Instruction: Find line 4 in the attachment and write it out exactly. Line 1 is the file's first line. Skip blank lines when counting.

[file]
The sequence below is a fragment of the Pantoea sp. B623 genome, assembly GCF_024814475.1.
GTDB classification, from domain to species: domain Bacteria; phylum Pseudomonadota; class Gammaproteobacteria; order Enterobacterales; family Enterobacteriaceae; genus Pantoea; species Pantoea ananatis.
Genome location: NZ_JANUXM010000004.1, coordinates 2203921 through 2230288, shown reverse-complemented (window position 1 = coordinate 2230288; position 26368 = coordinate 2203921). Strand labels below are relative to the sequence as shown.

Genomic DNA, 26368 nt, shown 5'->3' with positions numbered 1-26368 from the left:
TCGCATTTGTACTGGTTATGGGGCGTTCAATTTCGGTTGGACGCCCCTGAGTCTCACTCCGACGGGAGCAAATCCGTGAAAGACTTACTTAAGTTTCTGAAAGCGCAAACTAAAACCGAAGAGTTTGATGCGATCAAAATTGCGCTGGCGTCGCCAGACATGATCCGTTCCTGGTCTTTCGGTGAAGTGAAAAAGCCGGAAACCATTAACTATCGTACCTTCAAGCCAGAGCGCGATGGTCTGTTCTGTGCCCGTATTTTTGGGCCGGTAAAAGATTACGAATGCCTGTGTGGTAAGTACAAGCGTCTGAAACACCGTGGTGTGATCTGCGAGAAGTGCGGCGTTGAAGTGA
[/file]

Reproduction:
Genomic DNA, 26368 nt, shown 5'->3' with positions numbered 1-26368 from the left: